I had only driven through Palm Springs once, since I left it twenty years ago, and that was when I was moving to Los Angeles, the Meat of Cheese sitting by my side. I remember feeling nervous as I drove through it, and I called home to tell Dad I was driving though the place that changed my family for good.
We lived there for almost two years, half in a house and half in a hotel. Due to the series of unfortunate events that occurred during my time in what I remember as a hybrid of a retirement home and a Van Halen video, there were some parts of it that I couldn’t remember anymore, like what Dad’s hotel looked like, or what it was called, or where it was. I remembered Palm Canyon Drive, and how you could eat on the second floor of a hamburger joint and watch girls in bikinis rollerskate down the street. I remembered our house, and my school, and had visions of a tram heading up towards the San Jacinto mountains. Bob Hope’s house. Sandstorms.
But mostly I remember that city as the place where I did the very last of my growing-up, and a place that was the Texas to my Louise.
This weekend I went back to Palm Springs. It was much scarier in theory than in practice. This is because I went with someone I love and trust, and we spent the first day drinking and sitting in a pool. Anything is easier to tackle after margaritas the size of your face and a two a.m. viewing of The Ice Princess.
My mother’s memory of Palm Springs was also pretty vague. “You’re going to want the mountains to be on your right,” she kept saying. The mountains were on our right, but also on our left, and behind us, and in front of us, too. Luckily my elementary school still existed, so I MapQuested the general area.
“Where are the girls in bikinis?” we kept screaming. “Where is anything?” There were no stores, no shops, no gas stations. Just apartments and hotels and resorts. It didn’t look anything like I remembered. Only street names were familiar. Then we turned a corner, and I knew.
“That’s my dad’s hotel.”
We pulled into the driveway. I was pointing before I knew what I was about to say. “That’s my room. That’s where I lived.”
The hotel hasn’t changed in twenty years. This makes me sad for the people who stay at the hotel, because when I say it hasn’t changed, I’m not kidding. The door was the same door. The paint on the stairs was the same color. I’ve talked about how we usually didn’t feel earthquakes when we lived in the hotel because our room was over the laundry room, and just as I remembered it, the door to the laundry room was open, where large machines tumbled the building’s wash. I turned the corner, entering the hallway where my parents’ door was, and then it hit me. The smell of that hallway, next to the ice machine, next to the elevator, (the wallpaper was exactly the same — it was like the building was on pause since I left it) — that’s when the wind was knocked out of me. But it was still easier than I thought. I was still standing. I walked us to the pool, which was exactly the same. The chairs, I think, were the same chairs, warped and beat-up from decades of sun abuse. The tree we played under, beneath our room’s balcony, was still there.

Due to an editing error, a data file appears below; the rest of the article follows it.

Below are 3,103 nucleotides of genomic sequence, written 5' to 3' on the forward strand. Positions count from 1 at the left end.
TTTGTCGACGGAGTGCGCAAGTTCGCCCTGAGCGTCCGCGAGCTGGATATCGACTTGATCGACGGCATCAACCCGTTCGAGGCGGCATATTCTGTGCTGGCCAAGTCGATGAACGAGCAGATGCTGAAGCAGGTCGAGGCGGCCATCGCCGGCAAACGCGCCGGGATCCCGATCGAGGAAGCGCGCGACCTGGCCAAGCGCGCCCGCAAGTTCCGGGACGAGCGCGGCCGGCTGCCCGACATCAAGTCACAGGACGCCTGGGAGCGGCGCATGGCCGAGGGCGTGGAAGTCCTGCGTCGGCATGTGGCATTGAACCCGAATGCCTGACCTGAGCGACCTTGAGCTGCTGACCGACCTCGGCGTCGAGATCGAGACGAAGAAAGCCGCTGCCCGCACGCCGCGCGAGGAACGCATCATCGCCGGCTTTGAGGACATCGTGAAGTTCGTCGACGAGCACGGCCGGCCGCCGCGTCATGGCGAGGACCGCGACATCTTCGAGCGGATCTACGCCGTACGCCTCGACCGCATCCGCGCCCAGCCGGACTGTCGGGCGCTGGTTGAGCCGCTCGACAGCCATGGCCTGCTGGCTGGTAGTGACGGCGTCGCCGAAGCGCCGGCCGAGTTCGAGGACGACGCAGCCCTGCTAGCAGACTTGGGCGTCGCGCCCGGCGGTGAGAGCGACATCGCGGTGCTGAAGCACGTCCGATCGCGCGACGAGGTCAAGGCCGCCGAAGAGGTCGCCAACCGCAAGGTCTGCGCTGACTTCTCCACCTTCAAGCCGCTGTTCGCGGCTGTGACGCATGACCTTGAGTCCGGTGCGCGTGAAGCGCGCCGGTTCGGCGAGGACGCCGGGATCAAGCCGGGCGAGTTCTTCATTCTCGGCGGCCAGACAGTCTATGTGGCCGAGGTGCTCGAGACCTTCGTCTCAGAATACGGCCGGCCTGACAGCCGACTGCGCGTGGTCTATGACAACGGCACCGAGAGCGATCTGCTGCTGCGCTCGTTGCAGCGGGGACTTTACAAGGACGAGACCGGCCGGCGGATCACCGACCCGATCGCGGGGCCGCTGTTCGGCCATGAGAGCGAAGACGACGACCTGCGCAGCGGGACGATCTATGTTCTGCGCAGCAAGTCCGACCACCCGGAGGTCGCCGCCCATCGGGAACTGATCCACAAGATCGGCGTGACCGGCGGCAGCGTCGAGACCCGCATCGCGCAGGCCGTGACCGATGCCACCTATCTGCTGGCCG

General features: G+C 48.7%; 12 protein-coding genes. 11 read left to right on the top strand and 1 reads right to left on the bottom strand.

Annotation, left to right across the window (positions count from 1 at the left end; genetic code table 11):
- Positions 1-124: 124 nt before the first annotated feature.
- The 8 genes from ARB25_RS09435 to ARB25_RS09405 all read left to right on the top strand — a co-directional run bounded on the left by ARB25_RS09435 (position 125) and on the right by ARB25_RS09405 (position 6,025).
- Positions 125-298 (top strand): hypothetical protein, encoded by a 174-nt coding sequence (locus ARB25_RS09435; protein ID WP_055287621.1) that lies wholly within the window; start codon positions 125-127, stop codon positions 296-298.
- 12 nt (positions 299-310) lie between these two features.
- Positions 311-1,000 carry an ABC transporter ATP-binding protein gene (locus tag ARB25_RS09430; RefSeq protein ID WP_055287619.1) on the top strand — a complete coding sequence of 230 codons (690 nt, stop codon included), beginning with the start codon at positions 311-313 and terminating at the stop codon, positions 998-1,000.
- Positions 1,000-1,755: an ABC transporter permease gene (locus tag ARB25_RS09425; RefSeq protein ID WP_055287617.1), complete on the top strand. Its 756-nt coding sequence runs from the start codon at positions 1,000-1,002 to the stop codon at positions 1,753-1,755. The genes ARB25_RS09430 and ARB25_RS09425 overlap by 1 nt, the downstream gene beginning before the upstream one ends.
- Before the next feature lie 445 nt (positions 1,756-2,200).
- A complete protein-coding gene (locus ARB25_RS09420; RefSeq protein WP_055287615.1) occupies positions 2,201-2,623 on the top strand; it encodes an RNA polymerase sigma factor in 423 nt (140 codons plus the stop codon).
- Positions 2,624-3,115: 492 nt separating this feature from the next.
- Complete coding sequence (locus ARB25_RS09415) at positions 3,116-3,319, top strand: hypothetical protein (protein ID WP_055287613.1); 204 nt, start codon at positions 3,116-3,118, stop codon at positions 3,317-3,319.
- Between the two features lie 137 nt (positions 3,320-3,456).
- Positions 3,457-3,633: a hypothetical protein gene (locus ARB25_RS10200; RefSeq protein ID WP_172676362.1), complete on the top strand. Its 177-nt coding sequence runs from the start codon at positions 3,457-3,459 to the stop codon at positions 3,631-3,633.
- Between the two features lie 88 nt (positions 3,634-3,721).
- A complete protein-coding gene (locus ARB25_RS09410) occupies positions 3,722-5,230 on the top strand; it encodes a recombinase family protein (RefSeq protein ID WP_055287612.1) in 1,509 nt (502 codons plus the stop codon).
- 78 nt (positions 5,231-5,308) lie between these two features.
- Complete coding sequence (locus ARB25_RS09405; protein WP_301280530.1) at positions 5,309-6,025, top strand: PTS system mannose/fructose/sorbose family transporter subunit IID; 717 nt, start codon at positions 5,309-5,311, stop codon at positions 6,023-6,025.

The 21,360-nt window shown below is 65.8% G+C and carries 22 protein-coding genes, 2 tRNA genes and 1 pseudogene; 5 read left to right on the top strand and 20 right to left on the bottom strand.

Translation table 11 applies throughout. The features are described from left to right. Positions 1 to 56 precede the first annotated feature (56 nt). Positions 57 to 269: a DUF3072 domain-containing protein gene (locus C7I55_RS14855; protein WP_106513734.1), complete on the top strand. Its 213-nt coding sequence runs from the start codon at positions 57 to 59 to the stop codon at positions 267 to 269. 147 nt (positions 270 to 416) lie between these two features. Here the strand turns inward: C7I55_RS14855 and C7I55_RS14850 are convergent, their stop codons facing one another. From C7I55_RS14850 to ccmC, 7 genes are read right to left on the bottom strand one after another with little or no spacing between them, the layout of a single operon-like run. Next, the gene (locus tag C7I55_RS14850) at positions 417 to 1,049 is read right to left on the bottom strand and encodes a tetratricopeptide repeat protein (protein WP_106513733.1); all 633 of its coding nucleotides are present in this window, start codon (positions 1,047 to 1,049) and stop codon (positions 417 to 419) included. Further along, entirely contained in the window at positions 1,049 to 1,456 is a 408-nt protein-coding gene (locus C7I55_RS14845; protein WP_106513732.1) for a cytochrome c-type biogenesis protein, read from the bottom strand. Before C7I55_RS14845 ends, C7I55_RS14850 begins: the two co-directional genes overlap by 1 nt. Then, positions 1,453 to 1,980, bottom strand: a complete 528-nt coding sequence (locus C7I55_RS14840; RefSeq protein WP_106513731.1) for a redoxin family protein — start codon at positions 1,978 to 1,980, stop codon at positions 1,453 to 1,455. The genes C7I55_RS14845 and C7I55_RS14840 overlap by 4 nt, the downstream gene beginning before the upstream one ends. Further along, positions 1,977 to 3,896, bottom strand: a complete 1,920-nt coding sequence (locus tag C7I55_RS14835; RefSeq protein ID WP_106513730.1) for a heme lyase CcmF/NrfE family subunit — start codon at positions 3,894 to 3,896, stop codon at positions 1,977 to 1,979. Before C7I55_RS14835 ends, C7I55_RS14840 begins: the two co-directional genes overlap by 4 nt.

The restaurant and the bar were the same. Walking into the bar I was filled with memories of Dad sitting there late at night with his friends, the sound of their adult laughter — that weird, scary sound of grown-ups acting like kids — filling my head as I ate ice cream at the bar and talked to my imaginary friends.
There were a few older men at the bar, and we both thought at the same time, “I bet they knew him.” I couldn’t bring myself to ask. If even one person started talking about Dad, I would have lost it.
I couldn’t have told you what this hotel looked like if you asked me the day before. I didn’t remember much more than the interiors of our rooms. Now I was walking through it like I only left it last week. It was like walking through that house in your dream that’s not your house but is your house, and I kept expecting to turn a corner to see a picture of my dad, like we were at the Overlook.
My elementary school has been completely remodeled. Then we had some difficulty finding my old house. Once I did, the owner opened the garage before I could sufficiently snoop. I didn’t want to be that girl to ask, “Hey, I used to live here, so I can I look at the pool?” so we took off.
I had gotten so many of my memories wrong. The house wasn’t far from the hotel or the school, but I remember a long walk. It was maybe a block. And I would have thought I could pick our house out in seconds, but I convinced myself a wrong house was the right one until I saw it didn’t have a pool. We turned a corner and a cul-de-sac looked so familiar that I knew where the house was. But it was a different color, and hidden from the street, and hard to point out where I cut my leg, where I played with my Cabbage Patch Kid, where I pretended to kiss Michael Jackson for hours.
I hadn’t expected the hotel, the place I tried to forget the most, to be the one thing that seemed to be waiting for me, ready for closure, stuck back in the time when it fucked with me and my family. It’s comforting to see it run-down and sad, with the same people at the bar and the same people at the pool. It didn’t deserve to renovate and flourish. I want it to stay small and weak, defenseless, as I was back then when it ruined everything. I liked seeing it suffer.
We got very lost looking for the girls in bikinis, and never found them. There was no tram, no hamburger joint, no Bob Hope’s house. We were driving through desert, unable to find a single thing that looked like the present, wondering how we slipped into a time warp. By the time we found the 10, I was no longer nostalgic. I just wanted to go home.